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Arthur Goldhammer

Arthur Goldhammer is a writer, translator, and Affiliate of the Center for European Studies at Harvard. He blogs at French Politics. Follow him on Twitter: @artgoldhammer.

Recent Articles

The Politics of Terrorism Lead Desperate Hollande to Embrace Sarkozy

In an effort to marginalize his nation's large far-right party in the wake of attacks by Islamist radicals, the president of France teams up with an old foe.

(AP Photo)
(AP Photo) Former French President Nicolas Sarkozy, left, poses with current President Francois Hollande prior to their meeting at the Elysee Palace in Paris, Thursday, January 8, 2015, in connection with a terrorist attack. Police hunted Thursday for two heavily armed men, one with possible links to al-Qaida, in the methodical killing of 12 people at French satirical newspaper Charlie Hebdo that caricatured the Prophet Muhammed. I n recent days France has seen 13 people killed in 2 terrorist attacks. A third attack is underway as I write. What will be the political fallout from these events? Because the alleged attackers have been linked in press reports to a jihadi recruitment organization known as the Buttes-Chaumont network, it is natural to assume that the Front National (FN), a party of the extreme right noted for its hostility to what it sees as growing Islamist influence in the French suburbs, will be the primary beneficiary. Even before the attacks, some polls indicated that...

François Hollande’s Terrible, Horrible, No Good, Very Bad Week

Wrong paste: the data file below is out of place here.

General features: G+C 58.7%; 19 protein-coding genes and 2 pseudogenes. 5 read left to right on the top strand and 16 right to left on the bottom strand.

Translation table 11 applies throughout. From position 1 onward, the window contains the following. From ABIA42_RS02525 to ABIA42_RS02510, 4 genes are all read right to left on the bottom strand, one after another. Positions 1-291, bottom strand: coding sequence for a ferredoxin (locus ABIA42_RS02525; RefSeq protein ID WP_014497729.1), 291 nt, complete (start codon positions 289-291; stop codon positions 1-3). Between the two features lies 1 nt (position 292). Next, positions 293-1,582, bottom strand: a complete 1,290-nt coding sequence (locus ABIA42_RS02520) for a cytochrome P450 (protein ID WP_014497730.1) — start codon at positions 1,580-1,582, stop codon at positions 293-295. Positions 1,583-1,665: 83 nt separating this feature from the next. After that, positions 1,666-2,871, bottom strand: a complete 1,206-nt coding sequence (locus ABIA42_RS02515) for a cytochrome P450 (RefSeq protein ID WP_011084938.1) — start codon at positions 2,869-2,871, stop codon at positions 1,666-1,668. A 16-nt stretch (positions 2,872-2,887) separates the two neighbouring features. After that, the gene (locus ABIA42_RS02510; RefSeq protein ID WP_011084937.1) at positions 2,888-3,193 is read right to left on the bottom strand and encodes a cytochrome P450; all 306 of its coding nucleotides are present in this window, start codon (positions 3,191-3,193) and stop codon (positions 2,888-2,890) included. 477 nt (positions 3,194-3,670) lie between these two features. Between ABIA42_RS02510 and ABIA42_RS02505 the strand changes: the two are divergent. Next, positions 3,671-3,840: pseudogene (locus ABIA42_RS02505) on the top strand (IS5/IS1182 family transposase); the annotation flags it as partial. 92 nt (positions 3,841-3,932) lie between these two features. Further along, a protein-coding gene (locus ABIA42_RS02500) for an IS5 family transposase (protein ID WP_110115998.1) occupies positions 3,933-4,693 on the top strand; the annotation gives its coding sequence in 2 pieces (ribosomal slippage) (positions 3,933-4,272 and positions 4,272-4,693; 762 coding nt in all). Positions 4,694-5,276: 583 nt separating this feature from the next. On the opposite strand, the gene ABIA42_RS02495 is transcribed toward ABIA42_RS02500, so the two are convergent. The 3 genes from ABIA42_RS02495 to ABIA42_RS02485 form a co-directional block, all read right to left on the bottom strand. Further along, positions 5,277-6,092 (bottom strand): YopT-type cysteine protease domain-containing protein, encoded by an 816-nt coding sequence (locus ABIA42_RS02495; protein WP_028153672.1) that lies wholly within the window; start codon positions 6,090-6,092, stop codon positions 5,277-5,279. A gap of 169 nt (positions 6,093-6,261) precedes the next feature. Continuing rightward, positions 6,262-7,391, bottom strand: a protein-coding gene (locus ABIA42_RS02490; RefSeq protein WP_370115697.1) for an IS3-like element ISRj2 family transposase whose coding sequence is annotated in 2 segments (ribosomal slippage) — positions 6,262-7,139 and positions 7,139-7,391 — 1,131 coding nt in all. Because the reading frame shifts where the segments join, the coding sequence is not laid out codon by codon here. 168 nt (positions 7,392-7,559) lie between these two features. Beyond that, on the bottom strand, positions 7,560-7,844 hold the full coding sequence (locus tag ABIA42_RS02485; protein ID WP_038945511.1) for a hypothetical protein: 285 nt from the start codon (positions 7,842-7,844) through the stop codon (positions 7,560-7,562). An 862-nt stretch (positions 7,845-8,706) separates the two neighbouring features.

When the Socialist president of France threw in with German Chancellor Angela Merkel and her austerity agenda, his own government was thrown into turmoil. The backstory involves ambitious rivals.

(Chris Jackson/PA Wire - Press Association via AP Images)
Chris Jackson/PA Wire (Press Association via AP Images) German Chancellor Angela Merkel greets President Francois Hollande of France during an International Ceremony with Heads of State at Sword Beach in Normandy to mark the 70th Anniversary of the D-Day landings on Friday, June 6, 2014. I t began last Wednesday, when French President François Hollande gave Le Monde an interview in which he insisted he would stay the course with an economic policy that has seen his approval rating plummet from 60 percent, just after his election in 2012, to 17 percent this week. Hollande’s domestic strategy is part of his close and somewhat baffling alliance with German Chancellor Angela Merkel, the enforcer of European austerity. At the center of Hollande’s domestic policy is the so-called Responsibility Pact , which proposes shifting employer-paid payroll taxes to individual taxpayers, coupled with unspecified cuts in government spending. The measure is deeply unpopular, especially on the Left, so...